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Penn State BOT Votes Against Reopening Freeh Report in Heated Meeting

by on October 28, 2014 1:22 PM

The Penn State Board of Trustees voted on Tuesday not to reexamine the controversial Freeh report, but the decision was far from unanimous or civil.

The back-and-forth between trustees grew loud and heated, while several audience members were escorted out after interrupting the debate by screaming at the board.

One woman, who identified herself as alumna and donor Denise McClellan, called Board of Trustees Chairman Keith Masser a “jackass” and proclaimed she was “proud to be kicked out.” McClellan later told StateCollege.com the "jackass" comment was directed at the security guard escorting her from the room.

Trustee Al Lord originally brought a resolution to the board in July, proposing to create a four-member subcommittee that would examine the Freeh report, meet with investigator Louis Freeh and report back to the board.

This proposal came back again in September and again Tuesday morning, at which point it was ultimately defeated 17-9. The alumni-elected trustees – including Lord, Anthony Lubrano, Alice Pope and William Oldsey – voted for Lord’s resolution.

The remaining trustees – including representatives from various industries and those appointed by the governor – made up the majority of the vote that defeated the resolution.

The Freeh report was commissioned by Penn State after the Jerry Sandusky scandal broke in 2011. Completed by investigator Louis Freeh, the report criticizes Penn State’s leadership for having "repeatedly concealed critical facts relating to Sandusky's child abuse from the authorities, the Board of Trustees, Penn State community, and the public at large."

In the defeated resolution, Lord argued that “certain conclusions of the Freeh Report have damaged the reputations of Penn State, certain of its former officials, and its Board of Trustees.”

Alumni-elected trustee Robert Jubelirer grew very passionate while attempting to convince the board to reopen the Freeh Report.

“We have sat by and watched ourselves be belittled, be libeled,” Jubelirer said.  “I have been asked ‘how come you guys didn’t know that Joe Paterno was a pedophile for all that time.’ It’s sick and disgusting that that’s how many people in public at large view us.”

He demanded for Freeh himself to appear before the board and explain himself and his report, prompting applause from the audience.

Agricultural-representative trustee Keith Eckel argued that reopening the Freeh report would only serve to dredge up the past and keep the trustees from addressing other issues. He urged the board to vote against the resolution to keep the university moving forward.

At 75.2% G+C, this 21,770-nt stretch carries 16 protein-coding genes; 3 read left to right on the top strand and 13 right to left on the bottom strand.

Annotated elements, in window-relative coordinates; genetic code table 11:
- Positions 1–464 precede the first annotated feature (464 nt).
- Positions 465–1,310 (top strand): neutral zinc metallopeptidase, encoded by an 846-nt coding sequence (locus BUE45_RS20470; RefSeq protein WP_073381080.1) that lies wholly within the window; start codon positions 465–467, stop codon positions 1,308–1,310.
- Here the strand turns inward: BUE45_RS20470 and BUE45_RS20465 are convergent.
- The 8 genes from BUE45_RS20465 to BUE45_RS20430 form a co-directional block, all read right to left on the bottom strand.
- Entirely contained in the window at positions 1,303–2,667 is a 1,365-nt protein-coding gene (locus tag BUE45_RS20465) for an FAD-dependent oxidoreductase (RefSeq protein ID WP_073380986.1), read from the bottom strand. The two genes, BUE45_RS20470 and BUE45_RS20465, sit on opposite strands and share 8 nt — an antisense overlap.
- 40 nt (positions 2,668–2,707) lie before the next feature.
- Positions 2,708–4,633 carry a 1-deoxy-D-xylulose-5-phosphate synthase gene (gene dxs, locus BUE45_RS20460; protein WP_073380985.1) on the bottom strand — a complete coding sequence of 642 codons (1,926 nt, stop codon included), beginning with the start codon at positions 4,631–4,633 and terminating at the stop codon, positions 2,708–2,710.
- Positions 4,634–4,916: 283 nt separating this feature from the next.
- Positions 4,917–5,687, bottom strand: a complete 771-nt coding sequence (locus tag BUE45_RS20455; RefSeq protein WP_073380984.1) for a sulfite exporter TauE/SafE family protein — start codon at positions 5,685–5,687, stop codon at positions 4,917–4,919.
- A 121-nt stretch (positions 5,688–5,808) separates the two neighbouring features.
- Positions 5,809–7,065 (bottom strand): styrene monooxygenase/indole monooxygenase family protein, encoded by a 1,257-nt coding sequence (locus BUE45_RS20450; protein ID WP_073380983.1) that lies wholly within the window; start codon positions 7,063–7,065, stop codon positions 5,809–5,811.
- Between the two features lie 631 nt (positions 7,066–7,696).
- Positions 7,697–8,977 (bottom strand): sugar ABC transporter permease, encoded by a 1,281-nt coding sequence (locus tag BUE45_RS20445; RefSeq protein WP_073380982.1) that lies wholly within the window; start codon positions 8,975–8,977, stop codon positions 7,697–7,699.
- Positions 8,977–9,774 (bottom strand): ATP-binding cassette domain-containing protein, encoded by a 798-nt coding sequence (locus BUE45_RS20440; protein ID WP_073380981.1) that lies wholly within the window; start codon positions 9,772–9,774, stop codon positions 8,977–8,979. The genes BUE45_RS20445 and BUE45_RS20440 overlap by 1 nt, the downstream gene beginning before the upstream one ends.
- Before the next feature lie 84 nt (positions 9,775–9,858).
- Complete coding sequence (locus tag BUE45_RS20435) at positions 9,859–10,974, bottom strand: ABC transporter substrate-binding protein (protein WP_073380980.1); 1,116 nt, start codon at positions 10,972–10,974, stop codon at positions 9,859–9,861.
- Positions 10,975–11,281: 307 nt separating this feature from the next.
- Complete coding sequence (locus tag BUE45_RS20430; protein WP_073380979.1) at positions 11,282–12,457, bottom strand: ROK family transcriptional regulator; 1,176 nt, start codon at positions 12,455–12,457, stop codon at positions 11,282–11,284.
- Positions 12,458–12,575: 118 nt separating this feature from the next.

The Penn State University Park Undergraduate Association has expressed similar concerns about moving forward as a university. The UPUA voted earlier this month to oppose an attempt to reinvestigate the Freeh report. 

Trustee member Dandrea pointed out that many of the documents that would be needed for a full and thorough examination of the report are also related to several ongoing criminal cases and civil lawsuits that came out of the Sandusky scandal. Since the board lacks subpoena power, they would be unable to obtain these documents.

Alumni-elected trustee William Oldsey responded that Freeh had many of the same problems in his investigation, leading to what he called an “incomplete” report. He asked why the board would accept the Freeh report as valid if the investigation was not thorough.

“If you feel at all compromised by the various things going in the legal world, and you’re on this board and concerned that you can’t do the right thing… I would suggest to you that you resign,” Lord said.

The board did a pass a separate resolution proposed by trustee Kathleen Casey to actively monitor the various court proceedings that came out the Sandusky scandal. Lord questioned whether a resolution was necessary, since the board is already closely following these cases.

Former Penn State administrators Graham Spanier, Gary Schultz and Tim Curley are awaiting criminal trials in Dauphin County court for allegedly covering up the Sandusky scandal. Former university president Spanier has also filed a lawsuit against Freeh for alleged defamation.

Former Penn State assistant coaches Jay Paterno and William Kenney have sued the NCAA for alleged conspiracy and defamation. The NCAA used the Freeh report as the basis for the sanctions it imposed on Penn State in the wake of the Sandusky scandal, including a $60 million fine.

The NCAA is also engaged in two different lawsuits with various Pennsylvania elected officials over the where the $60 million fine against Penn State should be spent.

Casey's resolution to monitor these cases passed 17-8 in an almost perfect reversal of the vote that defeated Lord’s proposal. Alumni-elected trustee Adam Taliaferro abstained from this vote.

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Michael Martin Garrett is a reporter and editor for StateCollege.com who covers local government, the courts, the arts and writes the Keeping the Faith column. He's a Penn State alumnus, a published poet and the bassist in a local indie rock band.
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